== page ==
Quote from DustinRN
Well that irritates me that my med-surg book doesn't mention anything about impaired clot breakdown. That would be interesting information to know.
Undoubtedly referring to disseminated intravascular coagulation (DIC). Check out DIC in your pediatric or adult med-surg textbook. 40% of patients with septic shock develop this difficult-to-understand and deadly complication. Theorized that DIC may be caused by hypercoagulable acidic blood secondary to hypoxia.
With disseminated intravascular coagulation (DIC), there is clotting and bleeding at the same time. Both the fibrin (thrombin) pathway and fibrinolytic (plasmin) pathways are activated. DIC always occurs secondary to other serious conditions, such as hypoxia, septic shock, cancer, and viruses.
DIC occurs when the blood clotting mechanisms (the fibrin pathway) are activated throughout the bloodstream instead of being localized to an area of injury (strong abnormal clotting stimulus). Small clots form in the small vessels throughout the body (microthrombi: clotting in the capillaries). Activation of the fibrinolytic system occurs simultaneously to lyse or destroy the clots and there is an increase in circulating anticoagulants (plasmin). Eventually all the blood clotting factors (platelets, prothrombin, fibrinogen) are used up and not available to form clots at sites of tissue injury. End result: diffuse bleeding and tissue ischemia (organ damage, gangrene). DIC is often fatal or has disastrous sequelae (amputation of limbs, kidney destruction).
Observe the skin carefully for signs of petechiae, ecchymoses, oozing of blood from invasive lines, or purpuric lesions. The presence of petechiae that are spread diffusely over the body may indicate severe sepsis. There may be peripheral cyanosis, and pregangrenous changes in the fingers and toes.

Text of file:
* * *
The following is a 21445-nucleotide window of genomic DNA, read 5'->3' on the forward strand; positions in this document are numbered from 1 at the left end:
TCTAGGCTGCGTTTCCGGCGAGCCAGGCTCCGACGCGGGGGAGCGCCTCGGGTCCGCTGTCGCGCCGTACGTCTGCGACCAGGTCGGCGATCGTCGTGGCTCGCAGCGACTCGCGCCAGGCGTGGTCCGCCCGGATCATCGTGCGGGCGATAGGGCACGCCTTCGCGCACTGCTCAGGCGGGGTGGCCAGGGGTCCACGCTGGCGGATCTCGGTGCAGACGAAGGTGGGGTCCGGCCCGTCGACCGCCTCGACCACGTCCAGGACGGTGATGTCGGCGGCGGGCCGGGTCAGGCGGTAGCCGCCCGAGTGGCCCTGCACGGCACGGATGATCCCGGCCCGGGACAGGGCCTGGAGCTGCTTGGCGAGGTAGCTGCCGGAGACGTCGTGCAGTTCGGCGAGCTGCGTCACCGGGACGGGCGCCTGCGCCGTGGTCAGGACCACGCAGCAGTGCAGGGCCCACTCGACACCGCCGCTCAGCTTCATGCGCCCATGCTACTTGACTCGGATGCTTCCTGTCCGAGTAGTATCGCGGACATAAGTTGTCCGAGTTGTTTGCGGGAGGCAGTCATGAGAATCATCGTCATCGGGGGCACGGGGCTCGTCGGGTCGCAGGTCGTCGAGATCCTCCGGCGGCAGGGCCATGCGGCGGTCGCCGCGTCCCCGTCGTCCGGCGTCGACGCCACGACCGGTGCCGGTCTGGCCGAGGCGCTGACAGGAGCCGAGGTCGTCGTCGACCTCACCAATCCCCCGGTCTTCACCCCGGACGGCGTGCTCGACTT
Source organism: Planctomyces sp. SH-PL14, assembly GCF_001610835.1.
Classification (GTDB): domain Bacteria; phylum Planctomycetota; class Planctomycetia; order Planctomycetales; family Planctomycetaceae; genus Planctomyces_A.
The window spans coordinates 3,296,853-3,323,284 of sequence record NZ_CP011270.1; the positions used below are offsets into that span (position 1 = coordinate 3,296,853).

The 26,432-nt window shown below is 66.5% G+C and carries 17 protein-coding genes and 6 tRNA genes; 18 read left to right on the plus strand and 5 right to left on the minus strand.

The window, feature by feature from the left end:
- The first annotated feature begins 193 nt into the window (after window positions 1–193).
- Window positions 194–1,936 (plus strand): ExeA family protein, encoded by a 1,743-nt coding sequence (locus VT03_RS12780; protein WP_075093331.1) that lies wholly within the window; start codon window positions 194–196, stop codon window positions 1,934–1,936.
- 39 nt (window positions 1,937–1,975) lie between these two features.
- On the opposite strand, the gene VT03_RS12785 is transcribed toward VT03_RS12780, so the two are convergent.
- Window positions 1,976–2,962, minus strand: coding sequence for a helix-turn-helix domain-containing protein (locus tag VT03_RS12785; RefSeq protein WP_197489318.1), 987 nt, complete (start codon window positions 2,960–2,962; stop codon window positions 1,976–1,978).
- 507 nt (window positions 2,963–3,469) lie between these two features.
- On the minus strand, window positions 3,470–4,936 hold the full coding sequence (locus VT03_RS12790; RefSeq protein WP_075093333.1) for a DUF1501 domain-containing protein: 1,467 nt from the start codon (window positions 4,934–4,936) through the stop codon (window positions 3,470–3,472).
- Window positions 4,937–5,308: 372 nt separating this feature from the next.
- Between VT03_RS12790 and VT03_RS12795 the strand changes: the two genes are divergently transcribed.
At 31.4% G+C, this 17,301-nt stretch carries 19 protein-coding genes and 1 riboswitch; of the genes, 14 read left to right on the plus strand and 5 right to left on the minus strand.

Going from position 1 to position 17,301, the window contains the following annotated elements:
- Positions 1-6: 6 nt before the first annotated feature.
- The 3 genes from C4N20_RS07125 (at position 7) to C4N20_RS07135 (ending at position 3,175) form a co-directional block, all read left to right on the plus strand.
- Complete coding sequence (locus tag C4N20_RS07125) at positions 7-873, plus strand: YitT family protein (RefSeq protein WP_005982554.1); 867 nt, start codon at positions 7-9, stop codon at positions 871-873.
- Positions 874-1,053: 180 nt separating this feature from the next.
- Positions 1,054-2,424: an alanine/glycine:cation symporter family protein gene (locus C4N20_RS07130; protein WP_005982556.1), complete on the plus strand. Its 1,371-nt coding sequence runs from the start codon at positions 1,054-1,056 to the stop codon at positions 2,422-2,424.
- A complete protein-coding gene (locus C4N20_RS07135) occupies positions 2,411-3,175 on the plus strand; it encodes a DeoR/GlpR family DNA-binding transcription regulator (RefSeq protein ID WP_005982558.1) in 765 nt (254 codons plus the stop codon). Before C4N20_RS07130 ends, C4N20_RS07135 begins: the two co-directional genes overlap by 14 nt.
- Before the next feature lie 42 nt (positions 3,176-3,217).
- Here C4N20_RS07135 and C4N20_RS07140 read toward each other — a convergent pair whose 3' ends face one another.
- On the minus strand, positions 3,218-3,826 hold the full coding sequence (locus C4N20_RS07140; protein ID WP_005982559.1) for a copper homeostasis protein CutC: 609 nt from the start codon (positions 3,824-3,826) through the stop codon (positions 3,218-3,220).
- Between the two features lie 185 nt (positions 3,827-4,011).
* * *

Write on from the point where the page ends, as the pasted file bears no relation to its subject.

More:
Low platelets--falling rapidly
Low fibrinogen (due to depletion of clotting factors)
Falling hemoglobin and hematocrit
Prolonged PT, PTT
Increased fibrin degradation products (FDPs) or fibrin split products (FSPs) (Fibrinolysis fills the vessels up with fibrin split products)
Positive D-dimer test (a fibrin degradation fragment)
1. IV heparin: given to stop the hemorrhage-thrombosis cycle (Controversial).
2. Clotting factor replacement through transfusions of fresh frozen plasma (FFP), cryoprecipitate, and platelets (want to keep platelets > 20,000-50,000).
3. Severe cases: exchange transfusion
1. Supportive measures: fluid replacement, adequate oxygenation, vital signs.
2. Assess for petechiae, ecchymoses.
3. Take temperatures by the oral or axillary route, NOTHING RECTAL.
4. No IM injections.
5. Avoid invasive procedures (blood draws, heelsticks) as much as possible. If an invasive procedure is necessary, hold pressure to 10-15 minutes (just as you would for an arterial stick).
6. Monitor all indwelling lines (NG tubes, IVs, endotracheal tubes, foley catheters) for oozing of blood.
7. Examine urine, stool for the presence of blood (hemoccult testing).
8. Avoid trauma to mucous membranes.
Kuehl, J. (1997). Neonatal disseminated intravascular coagulation. Journal of Perinatal and Neonatal Nursing (12/1/1997)